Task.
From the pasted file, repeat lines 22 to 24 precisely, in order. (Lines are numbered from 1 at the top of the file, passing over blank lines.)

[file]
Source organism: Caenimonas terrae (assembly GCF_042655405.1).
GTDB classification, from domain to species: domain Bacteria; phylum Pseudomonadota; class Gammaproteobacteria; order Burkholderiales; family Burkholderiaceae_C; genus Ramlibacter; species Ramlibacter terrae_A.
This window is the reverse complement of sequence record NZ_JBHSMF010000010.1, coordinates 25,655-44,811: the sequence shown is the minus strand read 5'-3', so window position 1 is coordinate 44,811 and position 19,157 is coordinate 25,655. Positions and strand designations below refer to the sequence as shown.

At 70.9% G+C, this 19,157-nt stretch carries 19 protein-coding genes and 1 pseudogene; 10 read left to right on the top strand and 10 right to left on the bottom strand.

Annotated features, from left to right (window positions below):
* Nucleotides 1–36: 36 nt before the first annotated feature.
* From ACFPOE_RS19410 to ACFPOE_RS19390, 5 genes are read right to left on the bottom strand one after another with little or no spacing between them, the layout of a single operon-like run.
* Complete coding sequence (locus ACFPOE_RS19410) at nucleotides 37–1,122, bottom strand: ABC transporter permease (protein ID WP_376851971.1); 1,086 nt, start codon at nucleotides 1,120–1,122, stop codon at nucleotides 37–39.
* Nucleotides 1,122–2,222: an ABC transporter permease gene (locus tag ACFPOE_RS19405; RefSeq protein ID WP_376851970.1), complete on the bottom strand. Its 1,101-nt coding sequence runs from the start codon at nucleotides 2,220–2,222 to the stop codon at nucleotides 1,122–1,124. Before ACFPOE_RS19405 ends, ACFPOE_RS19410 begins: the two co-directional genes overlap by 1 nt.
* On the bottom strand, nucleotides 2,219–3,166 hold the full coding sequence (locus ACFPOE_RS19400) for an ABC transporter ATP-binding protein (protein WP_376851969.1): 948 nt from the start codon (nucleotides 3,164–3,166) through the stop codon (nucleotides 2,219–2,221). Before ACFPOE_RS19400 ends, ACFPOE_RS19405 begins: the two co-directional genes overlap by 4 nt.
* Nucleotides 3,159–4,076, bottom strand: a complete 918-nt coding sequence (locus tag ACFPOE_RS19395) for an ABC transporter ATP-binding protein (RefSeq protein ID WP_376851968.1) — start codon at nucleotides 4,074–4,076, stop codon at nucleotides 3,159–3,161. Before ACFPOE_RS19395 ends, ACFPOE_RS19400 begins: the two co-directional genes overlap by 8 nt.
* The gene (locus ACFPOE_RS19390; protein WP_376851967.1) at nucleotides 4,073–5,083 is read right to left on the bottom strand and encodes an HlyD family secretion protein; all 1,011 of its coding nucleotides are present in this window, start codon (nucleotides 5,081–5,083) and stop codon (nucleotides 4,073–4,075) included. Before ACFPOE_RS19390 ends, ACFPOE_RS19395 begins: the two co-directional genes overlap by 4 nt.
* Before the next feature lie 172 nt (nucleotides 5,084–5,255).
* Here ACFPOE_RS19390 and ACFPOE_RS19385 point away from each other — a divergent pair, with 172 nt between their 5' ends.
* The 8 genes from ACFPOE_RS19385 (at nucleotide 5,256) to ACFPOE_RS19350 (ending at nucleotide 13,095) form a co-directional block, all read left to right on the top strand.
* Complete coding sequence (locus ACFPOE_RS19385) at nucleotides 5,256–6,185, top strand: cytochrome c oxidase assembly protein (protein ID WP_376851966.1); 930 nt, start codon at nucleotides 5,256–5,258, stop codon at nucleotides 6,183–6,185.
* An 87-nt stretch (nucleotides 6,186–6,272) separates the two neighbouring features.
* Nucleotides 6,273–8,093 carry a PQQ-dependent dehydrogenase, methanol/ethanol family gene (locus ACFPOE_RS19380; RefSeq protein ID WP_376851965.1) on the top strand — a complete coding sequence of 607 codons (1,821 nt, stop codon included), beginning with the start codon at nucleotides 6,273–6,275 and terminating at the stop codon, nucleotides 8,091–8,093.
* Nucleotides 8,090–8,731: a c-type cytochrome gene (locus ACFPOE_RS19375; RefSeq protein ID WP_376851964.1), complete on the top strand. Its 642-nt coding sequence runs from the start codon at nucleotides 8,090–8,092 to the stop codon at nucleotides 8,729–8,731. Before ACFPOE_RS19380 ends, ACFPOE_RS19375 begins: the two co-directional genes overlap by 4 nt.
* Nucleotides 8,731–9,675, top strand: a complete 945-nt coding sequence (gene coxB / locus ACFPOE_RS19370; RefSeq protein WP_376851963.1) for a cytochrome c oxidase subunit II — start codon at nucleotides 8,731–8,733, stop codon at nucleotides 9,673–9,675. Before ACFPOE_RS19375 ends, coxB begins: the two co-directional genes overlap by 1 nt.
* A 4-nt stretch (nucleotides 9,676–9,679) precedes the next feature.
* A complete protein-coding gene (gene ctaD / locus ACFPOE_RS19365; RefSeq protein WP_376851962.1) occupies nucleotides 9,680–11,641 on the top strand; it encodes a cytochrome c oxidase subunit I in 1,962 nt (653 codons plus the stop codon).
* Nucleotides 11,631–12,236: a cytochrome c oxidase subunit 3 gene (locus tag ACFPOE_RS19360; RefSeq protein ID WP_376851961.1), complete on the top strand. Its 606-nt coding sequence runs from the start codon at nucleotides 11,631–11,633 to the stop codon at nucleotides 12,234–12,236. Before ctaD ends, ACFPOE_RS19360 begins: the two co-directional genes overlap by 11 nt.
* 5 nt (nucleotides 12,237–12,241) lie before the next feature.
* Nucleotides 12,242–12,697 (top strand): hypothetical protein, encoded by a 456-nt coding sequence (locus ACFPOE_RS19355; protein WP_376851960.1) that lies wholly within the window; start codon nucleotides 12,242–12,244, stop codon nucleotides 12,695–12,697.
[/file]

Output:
* A complete protein-coding gene (gene ctaD / locus ACFPOE_RS19365; RefSeq protein WP_376851962.1) occupies nucleotides 9,680–11,641 on the top strand; it encodes a cytochrome c oxidase subunit I in 1,962 nt (653 codons plus the stop codon).
* Nucleotides 11,631–12,236: a cytochrome c oxidase subunit 3 gene (locus tag ACFPOE_RS19360; RefSeq protein ID WP_376851961.1), complete on the top strand. Its 606-nt coding sequence runs from the start codon at nucleotides 11,631–11,633 to the stop codon at nucleotides 12,234–12,236. Before ctaD ends, ACFPOE_RS19360 begins: the two co-directional genes overlap by 11 nt.
* 5 nt (nucleotides 12,237–12,241) lie before the next feature.